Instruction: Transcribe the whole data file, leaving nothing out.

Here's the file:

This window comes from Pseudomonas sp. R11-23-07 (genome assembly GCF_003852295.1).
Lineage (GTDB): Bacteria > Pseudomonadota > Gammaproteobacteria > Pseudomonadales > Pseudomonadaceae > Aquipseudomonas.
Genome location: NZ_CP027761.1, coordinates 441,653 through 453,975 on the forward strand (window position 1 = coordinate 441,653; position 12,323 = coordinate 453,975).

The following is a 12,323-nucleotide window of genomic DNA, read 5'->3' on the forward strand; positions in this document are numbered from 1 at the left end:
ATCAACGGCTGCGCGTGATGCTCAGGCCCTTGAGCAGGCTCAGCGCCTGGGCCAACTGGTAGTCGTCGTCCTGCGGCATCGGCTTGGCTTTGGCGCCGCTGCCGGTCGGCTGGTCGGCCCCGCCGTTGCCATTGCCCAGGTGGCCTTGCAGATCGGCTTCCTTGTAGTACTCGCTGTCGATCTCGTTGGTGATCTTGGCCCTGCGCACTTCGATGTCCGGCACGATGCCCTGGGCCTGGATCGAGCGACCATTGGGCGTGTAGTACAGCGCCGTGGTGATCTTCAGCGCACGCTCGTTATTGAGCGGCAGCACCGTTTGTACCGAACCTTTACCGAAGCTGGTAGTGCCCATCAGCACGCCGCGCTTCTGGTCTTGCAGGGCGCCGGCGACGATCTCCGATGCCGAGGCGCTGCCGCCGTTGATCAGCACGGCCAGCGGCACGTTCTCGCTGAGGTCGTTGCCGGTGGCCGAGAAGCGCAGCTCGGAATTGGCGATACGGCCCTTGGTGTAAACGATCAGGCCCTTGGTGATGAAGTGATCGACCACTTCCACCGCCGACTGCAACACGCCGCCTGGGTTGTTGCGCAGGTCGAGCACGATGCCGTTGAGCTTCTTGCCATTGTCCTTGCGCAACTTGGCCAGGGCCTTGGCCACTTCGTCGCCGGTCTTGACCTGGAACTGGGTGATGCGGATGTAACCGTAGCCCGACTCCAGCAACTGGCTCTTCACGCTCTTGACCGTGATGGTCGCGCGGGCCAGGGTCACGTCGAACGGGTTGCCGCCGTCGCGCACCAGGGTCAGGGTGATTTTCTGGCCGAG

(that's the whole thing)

This window comes from Pseudomonas sp. R11-23-07 (genome assembly GCF_003852295.1).
Lineage (GTDB): Bacteria > Pseudomonadota > Gammaproteobacteria > Pseudomonadales > Pseudomonadaceae > Aquipseudomonas.
Genome location: NZ_CP027761.1, coordinates 441,653 through 453,975 on the forward strand (window position 1 = coordinate 441,653; position 12,323 = coordinate 453,975).

The following is a 12,323-nucleotide window of genomic DNA, read 5'->3' on the forward strand; positions in this document are numbered from 1 at the left end:
ATCAACGGCTGCGCGTGATGCTCAGGCCCTTGAGCAGGCTCAGCGCCTGGGCCAACTGGTAGTCGTCGTCCTGCGGCATCGGCTTGGCTTTGGCGCCGCTGCCGGTCGGCTGGTCGGCCCCGCCGTTGCCATTGCCCAGGTGGCCTTGCAGATCGGCTTCCTTGTAGTACTCGCTGTCGATCTCGTTGGTGATCTTGGCCCTGCGCACTTCGATGTCCGGCACGATGCCCTGGGCCTGGATCGAGCGACCATTGGGCGTGTAGTACAGCGCCGTGGTGATCTTCAGCGCACGCTCGTTATTGAGCGGCAGCACCGTTTGTACCGAACCTTTACCGAAGCTGGTAGTGCCCATCAGCACGCCGCGCTTCTGGTCTTGCAGGGCGCCGGCGACGATCTCCGATGCCGAGGCGCTGCCGCCGTTGATCAGCACGGCCAGCGGCACGTTCTCGCTGAGGTCGTTGCCGGTGGCCGAGAAGCGCAGCTCGGAATTGGCGATACGGCCCTTGGTGTAAACGATCAGGCCCTTGGTGATGAAGTGATCGACCACTTCCACCGCCGACTGCAACACGCCGCCTGGGTTGTTGCGCAGGTCGAGCACGATGCCGTTGAGCTTCTTGCCATTGTCCTTGCGCAACTTGGCCAGGGCCTTGGCCACTTCGTCGCCGGTCTTGACCTGGAACTGGGTGATGCGGATGTAACCGTAGCCCGACTCCAGCAACTGGCTCTTCACGCTCTTGACCGTGATGGTCGCGCGGGCCAGGGTCACGTCGAACGGGTTGCCGCCGTCGCGCACCAGGGTCAGGGTGATTTTCTGGCCGAG